Why Girls Study Physics at Girls’ Schools

This week I attended the GSA Heads’ Conference in Oxford, appropriately titled Take on the World.

On so many levels it was a deeply satisfying conference. First to catch up with all of our BGS alumnae currently studying and thriving at Oxford University, second attending lectures and receptions in extraordinary beautiful buildings such as the Ashmolian Museum, Rhodes House and the Natural History Museum, and finally to be reminded why all girls’ schools are so important to the next generation of women, providing them with skills and attributes to take on the world and, in my mind, make a difference.

One fascinating lecture was by Simon Oakes – titled Why do girls not study Physics? He suggested that gender stereotyping began at an early age and whilst education did much to moderate it, inherent bias prevailed. The teaching pedagogy in mixed schools favours the learning preferences of boys. Boys sprint through mathematical sums, they see it as a competitive game and race through the exercises, seeing who finishes it first. Girls, on the other hand, want to move through the exercises more slowly. They want to know why, they want a deeper understanding of the concepts, they want to discuss it before moving on. When taught at a sprint their confidence dwindles, which results in girls not wanting to study it beyond GCSE, and to me, even worse, girls labelling themselves as being not good at Physics or Maths.

In single sex schools, girls are taught to their learning preferences. Girls are given time to spend on mathematical problems. Time to ask questions and time to consolidate their knowledge. In teaching this way, they develop their confidence and a secure understanding and therefore thrive in Maths and Physics lessons. They love the challenge and want to continue with them beyond GCSE. By the time they reach university they are secure in their knowledge.

In fact, Oakes argued their knowledge and understanding was in fact deeper than boys because they had taken their time to understand challenging concepts. This is evidenced by the number of alumnae who are thriving in the male dominated subjects at university. They are confident in their knowledge, they see themselves as equal and challenge the bias when they encounter it for the first time.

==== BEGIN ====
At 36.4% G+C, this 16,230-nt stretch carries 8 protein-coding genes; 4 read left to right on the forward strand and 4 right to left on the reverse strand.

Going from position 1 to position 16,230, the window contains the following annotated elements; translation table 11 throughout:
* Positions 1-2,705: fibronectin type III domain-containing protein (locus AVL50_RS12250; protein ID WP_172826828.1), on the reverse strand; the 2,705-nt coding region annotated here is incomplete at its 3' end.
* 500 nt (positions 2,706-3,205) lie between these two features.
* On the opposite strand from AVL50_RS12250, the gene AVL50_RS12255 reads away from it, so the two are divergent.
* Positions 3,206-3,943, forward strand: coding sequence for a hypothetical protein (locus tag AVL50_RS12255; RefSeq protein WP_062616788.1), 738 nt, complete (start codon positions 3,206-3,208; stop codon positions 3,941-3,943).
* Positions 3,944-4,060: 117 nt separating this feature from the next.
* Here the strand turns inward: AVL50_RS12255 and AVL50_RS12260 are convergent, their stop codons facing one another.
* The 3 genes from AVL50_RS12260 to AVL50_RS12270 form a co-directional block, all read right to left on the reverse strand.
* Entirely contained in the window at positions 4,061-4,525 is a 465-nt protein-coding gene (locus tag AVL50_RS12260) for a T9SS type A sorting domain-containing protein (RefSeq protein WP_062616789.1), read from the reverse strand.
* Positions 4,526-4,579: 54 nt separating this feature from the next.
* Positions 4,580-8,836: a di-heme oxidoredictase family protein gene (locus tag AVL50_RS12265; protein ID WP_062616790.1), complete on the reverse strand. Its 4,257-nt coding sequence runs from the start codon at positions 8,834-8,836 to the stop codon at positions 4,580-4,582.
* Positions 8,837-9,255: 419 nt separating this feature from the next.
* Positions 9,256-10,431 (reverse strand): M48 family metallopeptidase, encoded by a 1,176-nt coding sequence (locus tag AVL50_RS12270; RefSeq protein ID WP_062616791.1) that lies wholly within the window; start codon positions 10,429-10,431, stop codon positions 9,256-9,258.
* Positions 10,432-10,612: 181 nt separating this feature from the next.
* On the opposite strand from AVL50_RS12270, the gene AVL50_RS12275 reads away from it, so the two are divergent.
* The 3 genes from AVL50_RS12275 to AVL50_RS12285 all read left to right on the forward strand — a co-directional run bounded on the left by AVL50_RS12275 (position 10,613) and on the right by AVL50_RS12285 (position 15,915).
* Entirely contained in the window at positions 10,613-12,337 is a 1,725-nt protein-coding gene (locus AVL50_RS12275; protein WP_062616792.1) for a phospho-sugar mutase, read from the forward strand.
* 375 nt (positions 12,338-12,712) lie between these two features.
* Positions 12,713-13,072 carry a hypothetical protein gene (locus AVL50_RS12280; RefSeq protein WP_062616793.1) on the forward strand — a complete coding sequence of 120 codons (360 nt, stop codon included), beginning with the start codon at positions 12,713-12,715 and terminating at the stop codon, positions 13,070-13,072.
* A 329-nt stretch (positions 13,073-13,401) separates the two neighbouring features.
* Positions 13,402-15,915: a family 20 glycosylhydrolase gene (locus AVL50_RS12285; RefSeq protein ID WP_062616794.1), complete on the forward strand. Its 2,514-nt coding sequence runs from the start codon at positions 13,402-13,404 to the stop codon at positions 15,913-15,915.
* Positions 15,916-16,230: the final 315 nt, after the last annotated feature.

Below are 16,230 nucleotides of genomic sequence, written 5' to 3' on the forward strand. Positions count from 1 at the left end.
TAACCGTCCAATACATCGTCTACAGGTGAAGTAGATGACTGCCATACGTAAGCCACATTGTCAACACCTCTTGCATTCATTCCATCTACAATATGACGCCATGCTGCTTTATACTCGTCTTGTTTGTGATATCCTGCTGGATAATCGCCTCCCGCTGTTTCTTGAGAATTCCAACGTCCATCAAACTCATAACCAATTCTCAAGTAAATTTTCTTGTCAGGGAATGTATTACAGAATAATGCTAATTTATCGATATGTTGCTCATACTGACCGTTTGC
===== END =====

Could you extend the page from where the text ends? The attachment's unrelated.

Girls’ schools have become one of the main providers of women in STEM subjects. At girls’ schools we can challenge preconceived ideas about occupations and careers. By teaching to the girls’ preferences we give them the confidence and self-belief to thrive in these much sought after careers.

The conference reminded me why girls do study physics at girls’ schools.



Resilience in Changing Times

24 hours gives you time to evaluate, time to reflect upon the momentous results of the USA presidential election.

From initial disbelief, that a person with no previous experience of elected responsibility, whose electoral platform was often littered with racist and misogynist ideals, had connected with a large swathe of Americans to become the 45th President of the United States of America – confounding once again all the experts of the existing political order. To where I am now, 24 hours later, reflecting on the post-election analysis, listening to politicians across the globe trying to make sense of the result as they contemplate the new political order.

Many of our A Level Politics students sat up all night in school and watched the election results unfold on television. They were bewildered. Unsurprisingly, in a girls’ school, they had voted overwhelming for Hillary Clinton and found it difficult to understand how a person who had belittled women so publically could win. I shared their concerns but also feel strongly that as educators, we need to stop our pupils from catastrophizing, stop them from being fearful of the future and instead, to emphasise the need to respect the values of democracy, to understand what these values mean and the need to continue to fight for them.

Democracy is about hearing the voice of the people, but it is also about respecting the views of each and every one of its citizens, regardless of their colour, creed or sex.  And it is this latter aspect of democracy we should be educating our pupils to fight for, in order to make a better, safer world.